From time to time, I'll realize how much a certain album has influenced me for one reason or another. Maybe it was the album that got me into jazz, or made me realize something about myself, or served as a soundtrack at a turning point in my life. I decided to put them all down on paper and see if I could figure out which were the most important. Some choices were easy. Others quite difficult.
In the end, I came up with ten, which I'm going to present in chronological order of when they came into my life, along with a brief description of why they were important.
I've decided to divide my list into two parts, else I may never get anything posted. We're moving over the next couple of weeks, have the first event in our new poetry series at a local public library next Friday, and summer sessions are in full swing at the university, among other things.
Some of these albums are well known, and I'm sure they've been important to many other people. Other choices are a little more obscure. These are not necessarily my favorite albums, though some of them would be on that list as well, but all of them played a role in my musical or personal development.
One thing I realized in doing this list was how grateful I am to friends I've had who turned me on to some wonderful music in my life. Also, a nod to Steve Caratzas, who did a list of Top Ten Life-Changing Albums on his blog. His list is infinitely more interesting than mine, too.
I'd be curious to know what albums have been important to the rest of you, so consider this a meme, and you've all been tagged. (Or not.) You don't have to do 10 albums, but maybe 5?
So, drum roll, please . . .
1. Sgt. Pepper’s Lonely Hearts Club Band: The Beatles – I can't say for sure if this was the first album I ever owned (it might have been Help!), but it plays that role. In the early 1970s, my mother started going to weekly gatherings at the house of a cool Catholic priest named Fr. Dick Berg. The house had wooden floors, was mildly hippie-ish in decor (it was Austin in the early 70s), and we took communion while sitting on a rug. I have many warm memories of those evenings. Fr. Berg had been at St. Edwards University but wound up taking a position at the University of Portland, where he eventually became Dean of the College of Arts and Sciences and is still connected to the university to this day. When he moved away, he gave me some of his Beatles albums, including Sgt. Pepper and Magical Mystery Tour. For a kid who loved the Beatles, this was heaven.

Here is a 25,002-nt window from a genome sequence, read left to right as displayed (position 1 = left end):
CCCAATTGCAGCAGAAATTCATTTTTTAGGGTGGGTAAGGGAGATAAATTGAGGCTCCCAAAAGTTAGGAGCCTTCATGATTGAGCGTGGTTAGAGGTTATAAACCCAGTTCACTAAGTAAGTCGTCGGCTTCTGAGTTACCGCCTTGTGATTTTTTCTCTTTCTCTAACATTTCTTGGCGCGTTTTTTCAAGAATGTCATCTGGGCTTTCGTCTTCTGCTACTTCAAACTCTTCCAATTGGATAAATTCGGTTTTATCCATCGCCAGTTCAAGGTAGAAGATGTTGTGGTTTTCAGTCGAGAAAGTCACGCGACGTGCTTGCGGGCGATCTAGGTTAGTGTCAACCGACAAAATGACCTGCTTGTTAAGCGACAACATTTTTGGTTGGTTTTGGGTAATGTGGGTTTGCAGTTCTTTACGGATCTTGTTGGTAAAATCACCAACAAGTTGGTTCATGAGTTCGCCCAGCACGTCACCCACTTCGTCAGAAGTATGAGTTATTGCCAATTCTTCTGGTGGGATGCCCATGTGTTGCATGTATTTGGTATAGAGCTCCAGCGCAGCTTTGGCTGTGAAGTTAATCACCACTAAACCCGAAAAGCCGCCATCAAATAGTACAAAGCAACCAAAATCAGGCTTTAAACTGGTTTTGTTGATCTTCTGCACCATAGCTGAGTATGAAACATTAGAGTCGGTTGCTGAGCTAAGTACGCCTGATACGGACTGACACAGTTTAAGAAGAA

It's probably impossible to explain to people who grew up later what it was like to be a kid in the late 1960s and early 70s, listening to the Beatles. As La Reina said the other day, the Beatles were more than music, they were like the air of our childhood. They surrounded us. The day I got my first paycheck, at 15, I went to the record store and bought every Beatles album I didn't own. That's how important they were to me. When I was in my 20s, post-punk and increasingly cynical, I thought I had moved beyond the Beatles and didn't listen to them for a long time. Then, around my mid 30s, I gave them a whirl again, and it all came back. And having listened to a lot of other music in the meantime, I came to appreciate them even more. It's amazing to me that these four lads from Liverpool who shot to fame as teenagers in something of a Boy Band could wind up turning their fans on to the likes of "Tomorrrow Never Knows," "Love You To," and "It's All Too Much."
Of all the different Beatles albums, Sgt. Pepper was probably the most influential on me as a kid because it was so grand, multi-layered and exotic. Presented almost like a play, the opening "welcome to the show" appealed to me, because I felt like I was entering into some kind of wonderful carnival. The musical range of the album made each song seem like a different booth in this strange and marvellous show. "Lucy in the Sky with Diamonds" was magical and dream-like, and my love of the song now seems like a harbinger of a later interest in surrealism. "Within You, Without You" seemed totally out of this world. The lush, mysterious, and expansive atmosphere of George singing over Indian sitars was something extraordinary for a 10-year old boy in Austin, Texas. The world seemed like such a rich and fascinating place. The herd of animals rushing from one speaker across to the other at the end of "Good Morning, Good Morning" simply delighted me. What is this wondrous zoo?!
Listening to the Beatles isn't like listening to another group for me. It's part great music, part nostalgia/memory and part yearning for something we've lost as a people. Cynics make fun of "All You Need Is Love" and the hippy-dippy Sixties. But today, listening to their music, especially some of John and George's spiritually searching songs, I realize how lucky I was to grow up with the Beatles as my "air."